In Salem’s testimony, he told the board that treating patients is a team effort and not a competition when addressing the matter of not completing the surgery and stopping in the middle. Salem also said he bases the dosage of sedation on prior knowledge and that if the board has a problem with the amount, the board should issue a universal guide for all vets to use. 

‘I basically paid you $2,000 to do absolutely nothing’

In the case of Cal, a 19-month-old canine, he arrived at Salem’s Harrisonburg clinic in May 2021 with vomiting and diarrhea — and a history of chewing rubber. 

Taylor Wilcher, Cal’s owner, said when she and her partner got to Salem’s office with Cal, she had to pay $2,000 upfront. 

“They ended up coming and getting Cal and taking him back. And as soon as…we left the room we heard Cal, screamin and barkin and hollerin’,” Wilcher said. “It was really traumatizing to listen to him in that room, and we don’t know how he was being cared for back there.”

Wilcher said Salem told her that the X-rays for Cal were unremarkable, while the bloodwork was concerning. He told Wilcher that Cal would need to stay overnight. 

But, as the documents the commonwealth’s representatives presented, Salem “failed to recognize or document Cal’s lack of response to supportive treatment and failed to repeat radiographs or perform other diagnostics to aid in diagnosis.”

After Salem discharged Cal, Wilcher took her dog to Westwood Animal Hospital for emergency surgery and removed pieces of a yellow rubber duck that was blocking Cal’s gastrointestinal tract. 

Dr. Hannah Plaugher, veterinarian at Westwood Animal Hospital, told the board that Cal’s bloodwork was “unremarkable.”

She said she performed a routine exploratory surgery, which was normal in such circumstances — even when nothing significant showed up on tests. 

Emily Tatum, adjudication specialist from the administrative proceedings division, asked Plaugher if she would discharge a patient with no further treatment or recommendations while the dog’s condition was deteriorating. 

“Absolutely not, no,” Plaugher responded. 

Cal recovered. But after Wilcher called Salem’s office seeking a refund, she didn’t receive any money back. 

She told the board she asked him: “How are we going to address this because I basically paid you $2,000 to do absolutely nothing? And so he informed me, give me the bill from Westwood, and I’ll refund you the money.”

Wilcher said she never received the money. 

Wilcher posted about her situation on Facebook and received almost 700 shares and multiple comments of support.

“I’m from a very small community so when something happens to one person, everybody steps in … to help them out,” Wilcher said. “I think a lot of people went and reported him because of Cal’s story and those horrible experiences they have heard from other people within the community.”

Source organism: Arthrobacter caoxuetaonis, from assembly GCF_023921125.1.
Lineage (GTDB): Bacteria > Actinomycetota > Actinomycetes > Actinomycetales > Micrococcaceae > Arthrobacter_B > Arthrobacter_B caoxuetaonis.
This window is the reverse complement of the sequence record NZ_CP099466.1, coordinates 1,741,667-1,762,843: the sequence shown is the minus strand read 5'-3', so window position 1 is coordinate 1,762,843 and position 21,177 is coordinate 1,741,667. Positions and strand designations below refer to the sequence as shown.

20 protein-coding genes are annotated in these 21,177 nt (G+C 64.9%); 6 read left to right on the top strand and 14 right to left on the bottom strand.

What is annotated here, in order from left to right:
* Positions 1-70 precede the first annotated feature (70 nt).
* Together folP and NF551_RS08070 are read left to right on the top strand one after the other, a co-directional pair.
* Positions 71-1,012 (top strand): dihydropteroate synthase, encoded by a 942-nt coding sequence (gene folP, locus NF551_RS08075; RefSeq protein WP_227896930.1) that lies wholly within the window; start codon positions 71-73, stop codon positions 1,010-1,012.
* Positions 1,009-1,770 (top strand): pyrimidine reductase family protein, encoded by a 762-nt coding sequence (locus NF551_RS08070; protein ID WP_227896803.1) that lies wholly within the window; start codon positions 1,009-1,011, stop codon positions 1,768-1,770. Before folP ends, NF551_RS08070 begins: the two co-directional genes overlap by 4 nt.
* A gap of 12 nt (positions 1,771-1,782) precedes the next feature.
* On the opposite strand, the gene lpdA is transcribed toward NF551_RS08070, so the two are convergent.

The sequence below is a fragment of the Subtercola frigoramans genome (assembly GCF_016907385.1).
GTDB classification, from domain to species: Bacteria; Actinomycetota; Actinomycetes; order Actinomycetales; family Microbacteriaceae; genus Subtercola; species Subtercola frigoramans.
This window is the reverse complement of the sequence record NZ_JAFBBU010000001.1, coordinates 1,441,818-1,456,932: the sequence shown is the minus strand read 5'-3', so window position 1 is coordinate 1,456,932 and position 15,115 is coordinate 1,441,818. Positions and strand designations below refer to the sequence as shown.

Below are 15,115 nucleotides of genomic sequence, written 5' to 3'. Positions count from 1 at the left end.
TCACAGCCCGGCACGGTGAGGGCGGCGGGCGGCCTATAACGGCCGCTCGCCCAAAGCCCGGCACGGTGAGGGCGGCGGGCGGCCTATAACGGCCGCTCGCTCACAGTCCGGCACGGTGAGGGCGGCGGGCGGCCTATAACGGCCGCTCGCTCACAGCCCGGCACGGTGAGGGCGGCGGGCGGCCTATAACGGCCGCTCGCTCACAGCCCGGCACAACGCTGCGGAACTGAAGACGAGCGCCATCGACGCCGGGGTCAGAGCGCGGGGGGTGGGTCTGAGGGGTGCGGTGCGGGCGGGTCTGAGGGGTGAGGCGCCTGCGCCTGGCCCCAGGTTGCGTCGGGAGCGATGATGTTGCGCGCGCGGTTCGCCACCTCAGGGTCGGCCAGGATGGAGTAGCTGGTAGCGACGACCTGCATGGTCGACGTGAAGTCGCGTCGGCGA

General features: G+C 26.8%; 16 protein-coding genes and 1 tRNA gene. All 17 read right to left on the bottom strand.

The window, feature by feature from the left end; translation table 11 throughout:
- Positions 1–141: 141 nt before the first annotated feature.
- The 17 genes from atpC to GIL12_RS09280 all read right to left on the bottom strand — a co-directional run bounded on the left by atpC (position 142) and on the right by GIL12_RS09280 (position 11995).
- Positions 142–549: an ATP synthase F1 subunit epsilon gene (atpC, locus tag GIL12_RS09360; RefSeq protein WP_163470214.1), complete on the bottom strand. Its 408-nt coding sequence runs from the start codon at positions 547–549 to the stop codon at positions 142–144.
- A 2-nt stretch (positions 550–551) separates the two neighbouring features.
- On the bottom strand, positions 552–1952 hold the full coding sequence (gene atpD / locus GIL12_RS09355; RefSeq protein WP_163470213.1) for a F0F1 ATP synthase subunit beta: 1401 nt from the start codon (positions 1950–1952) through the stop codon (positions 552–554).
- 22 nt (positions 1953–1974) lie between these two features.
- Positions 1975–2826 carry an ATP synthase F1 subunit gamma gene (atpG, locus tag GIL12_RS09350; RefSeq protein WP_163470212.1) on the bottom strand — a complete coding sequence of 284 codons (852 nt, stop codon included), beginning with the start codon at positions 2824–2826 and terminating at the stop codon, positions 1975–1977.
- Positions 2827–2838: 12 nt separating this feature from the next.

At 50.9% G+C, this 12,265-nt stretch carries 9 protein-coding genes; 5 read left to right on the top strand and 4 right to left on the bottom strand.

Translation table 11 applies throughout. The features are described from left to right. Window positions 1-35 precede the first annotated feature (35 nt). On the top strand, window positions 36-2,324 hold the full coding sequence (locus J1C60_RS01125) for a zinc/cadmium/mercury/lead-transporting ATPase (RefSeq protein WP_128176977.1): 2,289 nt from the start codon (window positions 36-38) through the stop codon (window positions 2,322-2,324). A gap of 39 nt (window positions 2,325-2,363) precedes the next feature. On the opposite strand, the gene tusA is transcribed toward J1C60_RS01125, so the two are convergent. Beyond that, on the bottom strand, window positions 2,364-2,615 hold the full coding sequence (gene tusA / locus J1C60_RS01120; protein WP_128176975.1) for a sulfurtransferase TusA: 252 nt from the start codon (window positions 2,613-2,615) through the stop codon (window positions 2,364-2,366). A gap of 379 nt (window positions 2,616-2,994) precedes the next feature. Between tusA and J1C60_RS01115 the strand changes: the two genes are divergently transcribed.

As she said that, Salem, who was sitting in the hearing room, nodded in the affirmative. 

Salem said in his testimony that the reason he did not perform exploratory surgery was that if he found nothing, he would be charged for unnecessary surgery and end up in front of the board for that. He also said that the reason he didn’t give a refund was because the insurance company said that his actions didn’t fit under the category of malpractice. 

‘They were slow moving, gasping for breath’ 

In the case of Addison, a Great Dane, Salem was accused of providing inadequate care when performing a C-section on Addison. 

Addison’s owner, a dog breeder who didn’t testify at last week’s hearing, brought the Great Dane to Dr. Thomas Burgess, a veterinarian at Broadway Veterinary Hospital, on July 26, 2021. The dog’s incision was bleeding heavily, and Addison was still heavily sedated. The commonwealth accused Salem of failing to adequately close the incision, giving Addison higher doses of anesthesia than recommended, and failing to administer the anesthesia’s reversal agent to the puppies, according to the documents. 

When Burgess received the puppies, he said they were slow moving and gasping for breath. When asked by Tatum, the commonwealth representative, if it is normal for puppies to be lethargic after a C-Section, Burgess responded: “No, not typically.”

“In our C-sections, usually, the pups come out, they’re squawking and hollering already ready to go,” Burgess said. “And if not, by the time we finish the C-section, the mama’s awake and so forth, the pups are ready to start nursing the mother at that time.”

The commonwealth’s documents said Salem also failed to “properly position Addison when obtaining radiographs in order to obtain unobstructed views of the caudal abdomen…the exposure was inadequate to determine the number of fetuses that were present at the time of the C-section.”

Two days after the C-section, Addison delivered another puppy, which was stillborn.